Venezuelan Daily Brief

Published in association with The DVA Group and The Selinger Group, the Venezuelan Daily Brief provides bi-weekly summaries of key news items affecting bulk commodities and the general business environment in Venezuela.

Thursday, May 19, 2016

May 19, 2016

International Trade


India eyes oil-for-drugs deal with Venezuela to recoup pharma cash

Indian officials say they have proposed an oil-for-drugs barter plan with cash-strapped Venezuela to recoup millions of dollars in payments owed to some of India's largest pharmaceutical companies. Several of India's generics producers, led by the country's second-largest player Dr. Reddy's Laboratories Ltd, bet heavily on Venezuela as they sought emerging market alternatives to slower-growing economies such as the United States. But the unravelling of Venezuela's socialist economy amid a fall in oil prices has triggered triple-digit inflation and a full-blown political and financial crisis. Unable to pay its bills, the country is facing severe shortages of even basic supplies such as food, water and medicines. (Reuters,



Oil & Energy


Venezuela oil output may go all the way to zero

In an interview with BLOOMBERG, Philip Verleger, president of PKVerleger LLC, says Veenzuela’s oil production could go all the way down to zero. “There are no new investments. The country is disintegrating”. (Full audio interview at Bloomberg:


Why Morgan Stanley expects crude oil prices to trend even lower

As of the end of April, crude oil prices had rallied by almost 70% since the lows of February 2016. But prices were still almost 60% lower than in June 2014. This drop in prices has stemmed from a supply-demand gap. The World Bank reported that Brent crude oil prices could average around US$ 41 per barrel in 2016, as compared to previous estimates of US$ 37 per barrel. This is due to expectations of the narrowing supply-demand gap. A Reuters survey showed that Brent crude oil prices could average as high as ~US$ 42.30 per barrel in 2016. But a Wall Street Journal survey shows that Brent crude oil prices could average as low as US$ 39.25 per barrel in 2Q16 before rising to US$ 42.30 in 3Q16. And Morgan Stanley expects that crude oil prices could actually fall in 3Q16. The record US crude oil inventory and rising production from OPEC could support this expectation. Crude oil stored in US oil tankers will only add to the global glut. (Market Realist:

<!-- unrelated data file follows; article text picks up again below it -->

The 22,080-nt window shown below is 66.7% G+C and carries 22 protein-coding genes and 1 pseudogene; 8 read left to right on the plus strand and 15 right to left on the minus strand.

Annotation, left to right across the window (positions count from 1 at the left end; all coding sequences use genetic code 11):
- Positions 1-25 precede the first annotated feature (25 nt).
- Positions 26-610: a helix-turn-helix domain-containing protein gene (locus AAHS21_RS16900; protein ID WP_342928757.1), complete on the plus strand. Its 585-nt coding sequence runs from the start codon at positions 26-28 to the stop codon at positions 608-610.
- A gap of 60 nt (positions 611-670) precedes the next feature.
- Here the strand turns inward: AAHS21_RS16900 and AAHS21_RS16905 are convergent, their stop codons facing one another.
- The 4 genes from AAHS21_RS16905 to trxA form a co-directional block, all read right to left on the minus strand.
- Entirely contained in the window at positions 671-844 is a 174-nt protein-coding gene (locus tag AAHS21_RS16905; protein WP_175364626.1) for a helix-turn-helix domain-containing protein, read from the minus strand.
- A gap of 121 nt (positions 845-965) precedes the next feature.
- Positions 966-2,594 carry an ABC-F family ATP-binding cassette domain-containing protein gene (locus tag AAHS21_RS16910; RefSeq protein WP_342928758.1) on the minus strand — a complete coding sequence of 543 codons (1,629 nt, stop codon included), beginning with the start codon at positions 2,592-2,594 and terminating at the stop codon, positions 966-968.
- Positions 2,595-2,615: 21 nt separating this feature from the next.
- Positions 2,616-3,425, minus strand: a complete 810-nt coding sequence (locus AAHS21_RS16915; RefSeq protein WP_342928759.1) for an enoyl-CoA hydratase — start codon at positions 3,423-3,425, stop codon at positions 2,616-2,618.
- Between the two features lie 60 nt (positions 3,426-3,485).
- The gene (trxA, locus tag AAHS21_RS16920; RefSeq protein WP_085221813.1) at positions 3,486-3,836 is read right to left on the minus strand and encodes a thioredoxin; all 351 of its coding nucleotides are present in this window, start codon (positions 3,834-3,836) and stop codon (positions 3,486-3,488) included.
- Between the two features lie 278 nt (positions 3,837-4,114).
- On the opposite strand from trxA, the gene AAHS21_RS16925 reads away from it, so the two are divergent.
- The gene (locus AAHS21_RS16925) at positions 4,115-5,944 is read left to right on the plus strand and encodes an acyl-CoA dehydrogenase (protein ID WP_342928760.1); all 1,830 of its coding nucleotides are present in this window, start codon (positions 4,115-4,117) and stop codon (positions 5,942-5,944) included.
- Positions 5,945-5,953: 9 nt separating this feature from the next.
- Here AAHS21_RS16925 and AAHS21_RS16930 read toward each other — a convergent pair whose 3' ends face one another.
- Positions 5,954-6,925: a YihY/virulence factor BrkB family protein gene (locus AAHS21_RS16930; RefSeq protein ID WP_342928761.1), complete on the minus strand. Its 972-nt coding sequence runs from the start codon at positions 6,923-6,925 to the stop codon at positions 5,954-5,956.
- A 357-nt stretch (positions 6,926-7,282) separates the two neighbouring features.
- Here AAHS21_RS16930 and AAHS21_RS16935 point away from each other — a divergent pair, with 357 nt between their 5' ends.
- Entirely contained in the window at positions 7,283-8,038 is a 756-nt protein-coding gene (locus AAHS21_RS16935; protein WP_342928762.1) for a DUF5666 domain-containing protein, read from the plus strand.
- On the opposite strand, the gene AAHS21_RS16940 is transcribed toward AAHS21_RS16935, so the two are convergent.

2 million tons of sugar cane went without milling nationwide

Oscar Contreras, head of the Sugar Cane Growers Society of Portuguesa state, report that due to price controls around 2 million tons of sugar cane were not collected nationwide. More in Spanish: (Ultima Hora Digital;



Economy & Finance


Venezuela is falling apart

Venezuela’s economy has been in decline for a long time now, but a spate of recent news articles highlights how bad the situation has become. The Atlantic has a list of vivid anecdotes showing how economic breakdown has led to social breakdown. Meanwhile, the New York Times reports on the deteriorating state of Venezuelan medical care. The situation has prompted the government to declare a state of emergency, which given President Nicolas Maduro’s record, seems likely to make things worse. The news coming from Venezuela—including shortages as well as, most recently, riots over blackouts; the imposition of a two-day workweek for government employees, supposedly aimed at saving electricity; and an accelerating drive to recall the president—is dire, What the country is going through is monstrously unique: It’s nothing less than the collapse of a large, wealthy, seemingly modern, seemingly democratic nation just a few hours’ flight from the United States. In the last two years Venezuela has experienced the kind of implosion that hardly ever occurs in a middle-income country like it outside of war.  The real culprit is “chavismo”, the ruling philosophy named for Chavez and carried forward by Maduro, and its truly breathtaking propensity for mismanagement; institutional destruction; nonsense policy-making; and plain thievery. The happy, hopeful stage of Venezuela’s experiment with Chavez’s 21st-century socialism is a fading memory. What’s been left is a visibly failing state that still leans hard on left-wing rhetoric in a doomed bid to maintain some shred of legitimacy. A country that used to attract fellow travelers and admirers in serious numbers now holds fascination for rubberneckers: stunned outsiders enthralled by the spectacle of collapse. (Bloomberg,; The Atlantic:


Venezuelan soldiers steal goats because no food is left in the barracks

The situation in Venezuela has become so bad that even soldiers are struggling to support themselves. Over the weekend, six members of the Venezuelan military were detained by local authorities for stealing goats. Local media reported the soldiers confessed to stealing the goats and said they did it to feed themselves, since they had no food left in their barracks. (Caribbean Digital Network: